Figure 2.9. Winged - She - Wolf Source: Keith Hansen

The somewhat intriguing concept of the  she-wolf suckling the twins Romulus and Remus - whose mother was one of the Vestal Virgins' namely Rhea Silvia. Quite surreal when you consider the visual, which is weirder still when considering the original artifact was purloined from the temple of Apollo. I made the decision not to include the sketch of the she-wolf suckling the twins from Keith Hansen's artist's diary as the example was not up to his usual standard of artistic expertise.  However, Keith was extremely disappointed, so he decided to locate the replacement for the she-wolf ans male twins: please refer to Figure 2.9., below. Although, I was not expecting the daemonization of this ancient artifact of the she-wolf represented with bat-like wings. Why were the male twins' re-imagined into naked female winged nymphs? Two questions which deserve answering from Keith the artist, methinks. Apparently, this illustration outlined in black and splashed with various  shades ranging from blue to green watercolour from his portfolio of drawings from a children's book. Quite bizarre as I think this is decidedly creepy considering the image.  There appears that the fragmented mythology relating to the concept of the winged-wolf in German, Russian and Hungarian folklore is somewhat sparse, regrettably. I have not been able to find any written research material about this subject of mythology in the English language. There is however gargoyles in the shape of winged-wolf but here also the history is obscure with very little information available at this moment in time.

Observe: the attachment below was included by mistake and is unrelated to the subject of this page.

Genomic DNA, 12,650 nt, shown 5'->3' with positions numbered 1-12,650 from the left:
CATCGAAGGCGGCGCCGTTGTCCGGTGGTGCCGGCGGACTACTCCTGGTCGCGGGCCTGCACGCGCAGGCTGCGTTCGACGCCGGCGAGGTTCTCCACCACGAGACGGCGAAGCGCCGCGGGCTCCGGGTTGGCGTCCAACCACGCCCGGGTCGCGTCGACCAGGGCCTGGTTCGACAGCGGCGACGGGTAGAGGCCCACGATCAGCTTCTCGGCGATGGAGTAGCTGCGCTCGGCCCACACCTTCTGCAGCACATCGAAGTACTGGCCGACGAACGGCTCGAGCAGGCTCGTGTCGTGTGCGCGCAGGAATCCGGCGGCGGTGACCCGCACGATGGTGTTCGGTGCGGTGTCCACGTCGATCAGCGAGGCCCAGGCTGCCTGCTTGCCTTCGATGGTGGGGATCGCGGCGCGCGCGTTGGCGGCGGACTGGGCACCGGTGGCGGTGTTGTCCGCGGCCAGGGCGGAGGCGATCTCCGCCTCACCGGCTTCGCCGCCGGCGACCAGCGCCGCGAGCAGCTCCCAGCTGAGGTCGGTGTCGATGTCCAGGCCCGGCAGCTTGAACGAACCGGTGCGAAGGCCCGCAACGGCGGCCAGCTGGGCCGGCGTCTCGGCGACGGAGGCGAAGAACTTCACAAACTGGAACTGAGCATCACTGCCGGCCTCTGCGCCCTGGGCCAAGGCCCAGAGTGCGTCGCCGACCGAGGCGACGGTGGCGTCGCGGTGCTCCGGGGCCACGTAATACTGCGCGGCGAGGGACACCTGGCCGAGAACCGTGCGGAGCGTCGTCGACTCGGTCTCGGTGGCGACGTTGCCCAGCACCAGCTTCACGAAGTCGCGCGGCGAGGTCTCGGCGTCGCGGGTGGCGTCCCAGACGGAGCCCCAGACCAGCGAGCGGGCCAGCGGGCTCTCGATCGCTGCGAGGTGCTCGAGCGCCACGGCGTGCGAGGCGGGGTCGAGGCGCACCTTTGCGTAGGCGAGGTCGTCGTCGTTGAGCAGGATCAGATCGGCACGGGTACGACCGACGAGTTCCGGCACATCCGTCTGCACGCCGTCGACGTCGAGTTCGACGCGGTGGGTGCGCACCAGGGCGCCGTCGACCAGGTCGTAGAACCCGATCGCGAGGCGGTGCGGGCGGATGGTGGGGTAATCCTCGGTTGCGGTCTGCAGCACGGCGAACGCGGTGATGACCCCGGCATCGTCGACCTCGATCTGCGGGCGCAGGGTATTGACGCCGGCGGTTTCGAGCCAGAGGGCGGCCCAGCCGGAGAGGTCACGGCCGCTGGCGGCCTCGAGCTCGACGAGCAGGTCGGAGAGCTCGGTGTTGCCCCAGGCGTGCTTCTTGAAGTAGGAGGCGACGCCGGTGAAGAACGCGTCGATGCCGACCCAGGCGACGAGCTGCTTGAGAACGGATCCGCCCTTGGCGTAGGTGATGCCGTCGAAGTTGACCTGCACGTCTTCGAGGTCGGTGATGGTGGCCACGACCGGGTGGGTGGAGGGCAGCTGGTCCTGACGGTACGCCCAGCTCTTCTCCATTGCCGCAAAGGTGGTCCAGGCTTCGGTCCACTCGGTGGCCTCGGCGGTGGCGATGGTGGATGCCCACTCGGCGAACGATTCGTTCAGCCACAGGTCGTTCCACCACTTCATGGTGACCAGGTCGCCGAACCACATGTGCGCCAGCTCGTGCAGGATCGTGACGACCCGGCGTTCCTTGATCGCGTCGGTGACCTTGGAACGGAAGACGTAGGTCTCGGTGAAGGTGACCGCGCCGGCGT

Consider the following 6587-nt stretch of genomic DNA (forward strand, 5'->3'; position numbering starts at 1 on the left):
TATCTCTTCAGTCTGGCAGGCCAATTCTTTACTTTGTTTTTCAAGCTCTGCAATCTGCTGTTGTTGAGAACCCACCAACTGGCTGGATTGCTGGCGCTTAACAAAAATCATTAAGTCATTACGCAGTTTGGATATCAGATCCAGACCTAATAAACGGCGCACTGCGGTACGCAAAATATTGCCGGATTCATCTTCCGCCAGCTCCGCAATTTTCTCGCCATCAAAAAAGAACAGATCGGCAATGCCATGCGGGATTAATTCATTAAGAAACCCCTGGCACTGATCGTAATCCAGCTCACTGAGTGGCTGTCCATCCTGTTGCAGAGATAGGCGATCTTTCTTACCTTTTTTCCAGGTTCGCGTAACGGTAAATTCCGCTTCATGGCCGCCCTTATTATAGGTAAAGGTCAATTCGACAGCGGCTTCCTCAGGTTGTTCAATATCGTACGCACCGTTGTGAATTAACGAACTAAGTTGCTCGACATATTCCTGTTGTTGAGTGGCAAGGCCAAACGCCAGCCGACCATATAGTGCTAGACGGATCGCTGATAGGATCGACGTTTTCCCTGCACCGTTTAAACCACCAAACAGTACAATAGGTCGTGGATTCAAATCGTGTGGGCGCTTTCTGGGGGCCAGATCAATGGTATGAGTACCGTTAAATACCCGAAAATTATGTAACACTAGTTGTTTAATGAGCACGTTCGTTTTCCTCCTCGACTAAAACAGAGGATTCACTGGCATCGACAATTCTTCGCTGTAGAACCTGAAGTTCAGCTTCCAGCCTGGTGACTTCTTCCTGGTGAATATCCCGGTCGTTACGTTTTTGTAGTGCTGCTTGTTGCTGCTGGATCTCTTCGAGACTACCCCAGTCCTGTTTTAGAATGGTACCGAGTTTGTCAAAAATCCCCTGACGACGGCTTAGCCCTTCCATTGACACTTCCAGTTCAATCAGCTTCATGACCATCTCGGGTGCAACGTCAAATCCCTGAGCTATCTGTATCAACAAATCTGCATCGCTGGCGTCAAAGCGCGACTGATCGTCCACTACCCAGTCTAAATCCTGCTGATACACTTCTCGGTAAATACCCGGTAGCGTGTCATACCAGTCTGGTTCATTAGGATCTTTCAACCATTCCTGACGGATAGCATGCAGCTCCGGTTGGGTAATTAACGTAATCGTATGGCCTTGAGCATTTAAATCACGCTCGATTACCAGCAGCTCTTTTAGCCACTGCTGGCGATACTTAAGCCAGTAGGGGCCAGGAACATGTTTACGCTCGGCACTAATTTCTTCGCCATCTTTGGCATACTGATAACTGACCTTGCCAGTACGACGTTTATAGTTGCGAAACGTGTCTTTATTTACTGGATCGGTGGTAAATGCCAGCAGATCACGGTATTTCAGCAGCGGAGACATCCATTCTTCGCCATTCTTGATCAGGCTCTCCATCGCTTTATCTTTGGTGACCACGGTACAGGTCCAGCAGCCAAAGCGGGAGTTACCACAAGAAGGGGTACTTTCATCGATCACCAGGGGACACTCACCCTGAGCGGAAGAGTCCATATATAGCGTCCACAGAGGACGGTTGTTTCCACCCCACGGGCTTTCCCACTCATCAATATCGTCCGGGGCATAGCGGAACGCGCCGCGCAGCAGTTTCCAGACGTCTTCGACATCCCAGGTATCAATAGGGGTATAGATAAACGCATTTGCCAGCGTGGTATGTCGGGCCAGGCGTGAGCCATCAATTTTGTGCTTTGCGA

Reference
Ashleigh Wilson. 2016. Bret Whiteley: Art and the Other Thing. [Online] Available at: <https://www.textpublishing.com.au/books/brett-whiteley.> [Accessed 7th November 2016].


Dudley, S, H. 2010. Editor Museum Materialities: Objects, Engagements, Interpretations. 1st Edition. London and New York: Routledge: Taylor and Francis Group.
  
Nicholson Museum. 2009. Collection search - Museums - The University of Sydney, Detailed Object Record: Attic red figure neck amphora [Online] Available at: <https://sydney.edu.au.museums/collections_search/?record=ecatalogue.38804>[Accessed 26th October 2016].